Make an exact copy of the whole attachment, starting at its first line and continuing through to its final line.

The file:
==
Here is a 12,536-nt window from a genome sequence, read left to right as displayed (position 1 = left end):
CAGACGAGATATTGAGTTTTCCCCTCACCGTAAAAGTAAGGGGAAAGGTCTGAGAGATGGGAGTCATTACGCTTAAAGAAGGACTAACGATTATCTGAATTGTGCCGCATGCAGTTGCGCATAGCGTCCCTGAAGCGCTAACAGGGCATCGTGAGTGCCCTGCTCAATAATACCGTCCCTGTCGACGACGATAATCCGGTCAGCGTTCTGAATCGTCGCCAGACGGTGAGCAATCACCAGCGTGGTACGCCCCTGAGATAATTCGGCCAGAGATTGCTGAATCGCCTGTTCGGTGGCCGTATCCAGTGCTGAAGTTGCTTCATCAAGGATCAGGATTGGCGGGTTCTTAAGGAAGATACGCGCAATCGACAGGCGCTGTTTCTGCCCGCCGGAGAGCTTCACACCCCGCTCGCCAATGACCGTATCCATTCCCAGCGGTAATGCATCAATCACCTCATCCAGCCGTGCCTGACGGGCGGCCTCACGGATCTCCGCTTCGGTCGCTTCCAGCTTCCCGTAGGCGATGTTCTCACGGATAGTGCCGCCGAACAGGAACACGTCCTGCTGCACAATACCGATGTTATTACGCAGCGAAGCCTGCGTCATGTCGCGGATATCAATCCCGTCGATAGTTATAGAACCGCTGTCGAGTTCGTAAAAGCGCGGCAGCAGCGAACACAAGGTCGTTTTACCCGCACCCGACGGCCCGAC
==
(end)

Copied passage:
Here is a 12,536-nt window from a genome sequence, read left to right as displayed (position 1 = left end):
CAGACGAGATATTGAGTTTTCCCCTCACCGTAAAAGTAAGGGGAAAGGTCTGAGAGATGGGAGTCATTACGCTTAAAGAAGGACTAACGATTATCTGAATTGTGCCGCATGCAGTTGCGCATAGCGTCCCTGAAGCGCTAACAGGGCATCGTGAGTGCCCTGCTCAATAATACCGTCCCTGTCGACGACGATAATCCGGTCAGCGTTCTGAATCGTCGCCAGACGGTGAGCAATCACCAGCGTGGTACGCCCCTGAGATAATTCGGCCAGAGATTGCTGAATCGCCTGTTCGGTGGCCGTATCCAGTGCTGAAGTTGCTTCATCAAGGATCAGGATTGGCGGGTTCTTAAGGAAGATACGCGCAATCGACAGGCGCTGTTTCTGCCCGCCGGAGAGCTTCACACCCCGCTCGCCAATGACCGTATCCATTCCCAGCGGTAATGCATCAATCACCTCATCCAGCCGTGCCTGACGGGCGGCCTCACGGATCTCCGCTTCGGTCGCTTCCAGCTTCCCGTAGGCGATGTTCTCACGGATAGTGCCGCCGAACAGGAACACGTCCTGCTGCACAATACCGATGTTATTACGCAGCGAAGCCTGCGTCATGTCGCGGATATCAATCCCGTCGATAGTTATAGAACCGCTGTCGAGTTCGTAAAAGCGCGGCAGCAGCGAACACAAGGTCGTTTTACCCGCACCCGACGGCCCGAC